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Gynecol Obstet Invest. 1979;10(4):157-62.

Cervical mucus and prediction of the time of ovulation.

Abstract

12 normal ovulatory women were studied during 17 menstrual cycles. The first day on which the women had increasing quantities of 0.1 ml or more clear cervical mucus (IQCCM) was closely related to the time of ovulation as monitored by basal body temperature and radioimmunoassay of serum-luteinizing hormone, follicle-stimulating hormone, estradiol, and progesterone. The results show that the time of ovulation can be predicted clinically without specialized tests by observing the day of onset of IQCCM.

PIP:

The question of whether increased quantities of cervical mucus designate approach of ovulation was studied in 12 normal ovulatory women during 17 menstrual cycles. The quantitative parameter established was called increasing quantities of .1 ml or more of clear cervical mucus (IQCCM) and it was compared with such other generally established ovulation-detecting parameters as basal body temperature and levels of serum luteinizing hormone, follicle stimulating hormone, estradiol, and progesterone, assayed by radiological means. In terms of the relationship between the onset of IQCCM and estradiol or luteinizing hormone peaks, the mean interval from onset of IQCCM to estradiol peak was 1.4+ or -.2 days, range 1-2 days. The luteinizing hormone peak occurred 1.8+ or -.2 days after onset of IQCCM, range 1-3 days. In 8 of 12 women, IQCCM occurred 2 days before luteinizing hormone peak; in 4 reexamined women, the same results were observed about the intervals from IQCCM onset and luteinizing hormone peak. Hence, the results show that the time of ovulation can be predicted clinically without specialized tests by observing the day of onset of IQCCM.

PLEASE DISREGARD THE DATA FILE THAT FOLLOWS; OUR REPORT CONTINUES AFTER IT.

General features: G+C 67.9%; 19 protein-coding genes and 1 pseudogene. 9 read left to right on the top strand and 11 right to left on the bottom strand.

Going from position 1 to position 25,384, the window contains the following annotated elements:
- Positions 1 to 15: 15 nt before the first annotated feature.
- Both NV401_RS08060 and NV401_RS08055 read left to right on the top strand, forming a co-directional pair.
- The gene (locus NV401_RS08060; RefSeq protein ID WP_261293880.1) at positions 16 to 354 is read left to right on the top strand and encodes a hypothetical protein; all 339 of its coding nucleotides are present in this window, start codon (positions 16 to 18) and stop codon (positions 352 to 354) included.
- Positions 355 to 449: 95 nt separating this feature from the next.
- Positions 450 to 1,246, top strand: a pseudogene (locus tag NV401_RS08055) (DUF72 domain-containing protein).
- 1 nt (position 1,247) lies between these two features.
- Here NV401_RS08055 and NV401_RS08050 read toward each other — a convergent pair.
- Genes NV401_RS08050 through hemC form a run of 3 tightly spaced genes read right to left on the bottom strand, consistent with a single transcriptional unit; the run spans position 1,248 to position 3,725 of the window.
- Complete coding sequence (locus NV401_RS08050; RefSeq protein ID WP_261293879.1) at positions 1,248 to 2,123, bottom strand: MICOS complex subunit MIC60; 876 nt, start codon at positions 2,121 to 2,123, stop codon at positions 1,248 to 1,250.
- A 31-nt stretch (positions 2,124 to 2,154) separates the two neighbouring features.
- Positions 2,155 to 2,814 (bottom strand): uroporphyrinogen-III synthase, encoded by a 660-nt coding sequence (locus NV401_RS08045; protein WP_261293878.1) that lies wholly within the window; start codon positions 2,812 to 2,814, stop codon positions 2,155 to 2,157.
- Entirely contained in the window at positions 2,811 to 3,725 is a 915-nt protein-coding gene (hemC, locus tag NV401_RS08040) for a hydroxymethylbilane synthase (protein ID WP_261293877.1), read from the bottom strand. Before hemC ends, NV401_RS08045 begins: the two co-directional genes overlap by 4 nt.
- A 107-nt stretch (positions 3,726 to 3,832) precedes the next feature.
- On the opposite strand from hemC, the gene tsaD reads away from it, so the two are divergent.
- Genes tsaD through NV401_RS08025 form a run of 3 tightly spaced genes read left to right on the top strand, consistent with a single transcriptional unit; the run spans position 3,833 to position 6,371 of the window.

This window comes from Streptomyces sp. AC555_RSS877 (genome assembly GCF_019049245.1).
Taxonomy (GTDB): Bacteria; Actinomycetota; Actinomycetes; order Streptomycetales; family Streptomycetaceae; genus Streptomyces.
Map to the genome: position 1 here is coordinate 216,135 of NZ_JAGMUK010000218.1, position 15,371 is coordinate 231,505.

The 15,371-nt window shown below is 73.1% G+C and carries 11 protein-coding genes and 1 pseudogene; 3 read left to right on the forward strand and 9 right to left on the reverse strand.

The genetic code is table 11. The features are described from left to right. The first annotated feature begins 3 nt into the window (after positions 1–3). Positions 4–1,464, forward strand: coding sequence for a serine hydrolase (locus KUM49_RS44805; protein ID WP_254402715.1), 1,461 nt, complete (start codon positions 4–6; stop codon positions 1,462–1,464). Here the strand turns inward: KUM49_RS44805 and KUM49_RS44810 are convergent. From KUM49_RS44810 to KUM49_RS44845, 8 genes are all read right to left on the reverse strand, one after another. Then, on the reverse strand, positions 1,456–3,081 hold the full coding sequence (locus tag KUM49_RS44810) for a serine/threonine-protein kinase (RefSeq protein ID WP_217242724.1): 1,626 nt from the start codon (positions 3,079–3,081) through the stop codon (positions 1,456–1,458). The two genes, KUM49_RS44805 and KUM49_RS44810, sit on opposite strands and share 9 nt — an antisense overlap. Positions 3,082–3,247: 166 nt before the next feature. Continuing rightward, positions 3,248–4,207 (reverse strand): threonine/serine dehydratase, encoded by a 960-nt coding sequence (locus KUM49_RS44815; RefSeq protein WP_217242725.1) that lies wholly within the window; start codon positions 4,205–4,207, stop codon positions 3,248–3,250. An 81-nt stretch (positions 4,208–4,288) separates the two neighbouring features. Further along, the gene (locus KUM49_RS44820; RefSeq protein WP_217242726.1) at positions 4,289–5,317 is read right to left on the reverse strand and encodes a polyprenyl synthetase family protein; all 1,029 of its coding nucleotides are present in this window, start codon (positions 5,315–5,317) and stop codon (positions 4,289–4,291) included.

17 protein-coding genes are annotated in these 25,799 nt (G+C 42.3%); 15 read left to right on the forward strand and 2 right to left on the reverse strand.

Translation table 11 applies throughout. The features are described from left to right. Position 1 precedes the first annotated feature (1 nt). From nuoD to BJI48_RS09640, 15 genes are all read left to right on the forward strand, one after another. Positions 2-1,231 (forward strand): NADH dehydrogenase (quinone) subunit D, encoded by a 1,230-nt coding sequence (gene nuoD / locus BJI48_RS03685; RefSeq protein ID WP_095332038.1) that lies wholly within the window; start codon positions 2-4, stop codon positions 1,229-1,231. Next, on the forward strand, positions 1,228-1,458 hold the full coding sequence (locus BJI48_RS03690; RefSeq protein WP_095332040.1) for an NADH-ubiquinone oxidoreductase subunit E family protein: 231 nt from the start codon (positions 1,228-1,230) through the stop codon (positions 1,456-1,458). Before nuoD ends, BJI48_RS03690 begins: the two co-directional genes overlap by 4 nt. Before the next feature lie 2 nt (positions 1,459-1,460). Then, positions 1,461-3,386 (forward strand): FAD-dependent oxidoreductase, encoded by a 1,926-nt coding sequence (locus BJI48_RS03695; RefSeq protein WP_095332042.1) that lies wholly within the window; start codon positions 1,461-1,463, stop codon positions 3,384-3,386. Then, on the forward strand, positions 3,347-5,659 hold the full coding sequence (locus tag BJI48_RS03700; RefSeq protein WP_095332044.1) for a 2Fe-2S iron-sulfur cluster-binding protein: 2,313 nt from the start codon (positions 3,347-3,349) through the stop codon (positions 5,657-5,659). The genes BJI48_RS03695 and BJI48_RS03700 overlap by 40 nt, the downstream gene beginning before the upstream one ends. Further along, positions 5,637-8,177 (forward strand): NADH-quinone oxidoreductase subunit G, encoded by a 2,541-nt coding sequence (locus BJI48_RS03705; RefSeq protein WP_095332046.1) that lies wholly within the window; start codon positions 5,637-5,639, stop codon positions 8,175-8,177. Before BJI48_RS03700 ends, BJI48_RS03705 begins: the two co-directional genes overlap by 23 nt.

PMID:
527887
DOI:
10.1159/000299936
[Indexed for MEDLINE]

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